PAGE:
The high risk ranking is due to the volatile political situation and issues in surrounding countries.
The FCO advise against all travel to within 10km of the border with Syria and all but essential travel to the areas of Sirnak, Mardin, Sanlurfa, Gaziantep, Kilis and Hatay provinces.
According to the FCO: "Most terrorist attacks have taken place in the south and east of the country and in Ankara and Istanbul.
"Attacks are most likely to target the Turkish state, civilians and demonstrations.
"Nevertheless, it’s likely that some attacks will also target western interests and tourists from western countries, particularly in the major cities."
Mexico – high risk
The beautiful country of Mexico is a popular holiday desitination. Culture, beaches and great food all bring travellers in their millions.
The vast majority of these tourists have trouble-free trips, with more than 513,000 Brits visiting in 2016.
According to the FCO, some parts are totally free from violence.
The FCO warning reads: "Drug-related violence in Mexico has increased over recent years. The violence is concentrated in specific areas, and some regions are almost completely spared. Make sure you research your destination thoroughly.
"Outbursts of politically-motivated violence can occur across the country, with a recent increase in the states of Guerrero and Mexico City.
"The Mexican government makes efforts to protect major tourist destinations like Cancun, Playa del Carmen, Cozumel, Los Cabos, Puerto Vallarta and Nuevo Vallarta.
"These areas have mostly not seen the levels of drug-related violence and crime experienced elsewhere in Mexico.
"However, since 2017 there have been a number of reported shooting incidents and other incidents of violence in these areas, including in locations popular with tourists.
"There is currently an increased police presence in the Cancun area, including in the hotel zone. While tourists have not been the target of such incidents, anyone in the vicinity of an incident could be affected."
Areas of medium risk tend to have periodic political unrest, violent protests, insurgency and/or sporadic acts of terrorism occur.
Travellers may face risk from communal, sectarian or racial violence and violent crime. Capacity of security and emergency services and infrastructure varies.
Tunisia – high/medium risk
The Foreign Office has lifted a travel ban on the majority of Tunisia destinations, mainly along the coast where the beach resorts are located.
However, there are still parts of the country where the FCO advises against all but essential travel, as well as other destinations which are still under a travel ban.
Although it is technically safe to travel to those beach resorts where the travel ban has lifted, the FCO warns that there is still a high risk of terrorism, and urges tourists to be vigilant.
The Tunisia travel advice adds: "Since the terrorist attack in Sousse in June 2015, which targeted tourists, the UK government has been working closely with the Tunisian authorities to investigate the attack and the wider threat from terrorist groups.
"The Tunisian government has improved protective security in major cities and tourist resorts.
"But terrorists are still very likely to try to carry out attacks in Tunisia. Security forces remain on a high state of alert in Tunis and other places.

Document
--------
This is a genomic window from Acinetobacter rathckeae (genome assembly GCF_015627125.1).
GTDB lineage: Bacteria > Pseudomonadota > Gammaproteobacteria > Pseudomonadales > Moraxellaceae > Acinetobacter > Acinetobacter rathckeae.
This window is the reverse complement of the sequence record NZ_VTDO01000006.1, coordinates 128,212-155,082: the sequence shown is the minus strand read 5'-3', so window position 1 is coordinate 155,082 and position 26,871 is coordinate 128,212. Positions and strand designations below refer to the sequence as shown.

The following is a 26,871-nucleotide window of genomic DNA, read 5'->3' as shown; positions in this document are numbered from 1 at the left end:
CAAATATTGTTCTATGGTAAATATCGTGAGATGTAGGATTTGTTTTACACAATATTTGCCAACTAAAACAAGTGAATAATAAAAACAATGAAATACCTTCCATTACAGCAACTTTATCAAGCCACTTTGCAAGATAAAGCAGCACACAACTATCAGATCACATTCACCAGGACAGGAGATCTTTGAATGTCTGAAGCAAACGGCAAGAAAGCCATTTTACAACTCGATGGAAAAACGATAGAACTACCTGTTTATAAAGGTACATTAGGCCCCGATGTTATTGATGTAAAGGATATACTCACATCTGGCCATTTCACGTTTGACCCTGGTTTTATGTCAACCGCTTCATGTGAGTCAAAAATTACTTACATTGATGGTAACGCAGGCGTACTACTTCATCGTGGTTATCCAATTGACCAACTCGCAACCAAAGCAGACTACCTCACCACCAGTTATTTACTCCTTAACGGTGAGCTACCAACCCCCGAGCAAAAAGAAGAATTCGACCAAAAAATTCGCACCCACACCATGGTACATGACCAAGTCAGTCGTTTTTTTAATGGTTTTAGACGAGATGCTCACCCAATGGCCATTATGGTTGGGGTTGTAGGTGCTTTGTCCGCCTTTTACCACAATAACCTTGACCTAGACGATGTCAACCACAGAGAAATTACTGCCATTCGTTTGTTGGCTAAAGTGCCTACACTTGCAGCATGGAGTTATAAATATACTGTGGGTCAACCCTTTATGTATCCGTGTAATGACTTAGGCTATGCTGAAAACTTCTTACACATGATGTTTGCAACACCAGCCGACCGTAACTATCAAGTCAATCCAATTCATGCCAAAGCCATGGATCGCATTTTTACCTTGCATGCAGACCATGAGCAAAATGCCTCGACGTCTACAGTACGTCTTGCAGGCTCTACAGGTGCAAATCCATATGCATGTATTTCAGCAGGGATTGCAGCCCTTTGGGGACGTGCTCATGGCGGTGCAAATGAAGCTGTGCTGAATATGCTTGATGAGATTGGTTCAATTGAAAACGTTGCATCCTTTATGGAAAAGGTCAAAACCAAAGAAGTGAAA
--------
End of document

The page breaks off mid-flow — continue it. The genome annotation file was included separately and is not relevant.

"You should be vigilant at all times, including around religious sites and festivals. Follow the advice of the Tunisian security authorities and your travel company if you have one".
It’s also worth checking your travel insurance covers you should you need to come home in an emergency – but if you book an ATOL protected holiday package, then it would be up to the tour operator to get you home anyway, at no extra cost.
Jamaica – medium risk
Most people have no issues when travelling but there are security issues to consider.
There are high levels of crime and violence, particularly in the capital Kingston.
As part of "security enhancement measures", the government has issued states of emergency in the following areas:
- The Parish of St James, including Montego Bay, which has been extended until January 31.
- St Catherine North State (focused on Spanish Town, Linstead and Bog Walk), which has been extended until January 2.
- Specified boundaries in parts of Kingston Central, Kingston Western and St Andrew South Police Divisions, until January 7.
The Jamaican government has also extended "zones of special operations" in certain neighbourhoods in Kingston. These measures allow the military to support the police in joint security operations in response to recent violence and shooting incidents.
The FCO say: "The motive for most attacks on tourists is robbery.
"There are mobile police patrols, but you should take steps to protect yourself and your belongings. Be vigilant at all times, even if you’re staying with friends and family.
"Don’t walk alone in isolated areas or on deserted beaches, even during the day. Take particular care when withdrawing money from ATMs.
"Don’t carry large amounts of cash or wear eye-catching jewellery."
The safest places in the world to travel
The UK, France and Germany are all given the status of "low risk". However, that isn’t the safest category a country can get.
The lowest risk category is "insignificant".
This is defined as:
- Rates of violent crime are very low,
- There is no significant political violence or civil unrest and little sectarian, communal, racial or targeted violence against foreigners,
- Security and emergency services are effective and infrastructure is sound,
- Transport services are of a high standard with good safety records and only occasional travel disruption,
- Industrial action affecting essential services is rare.
The only counties with this rating are: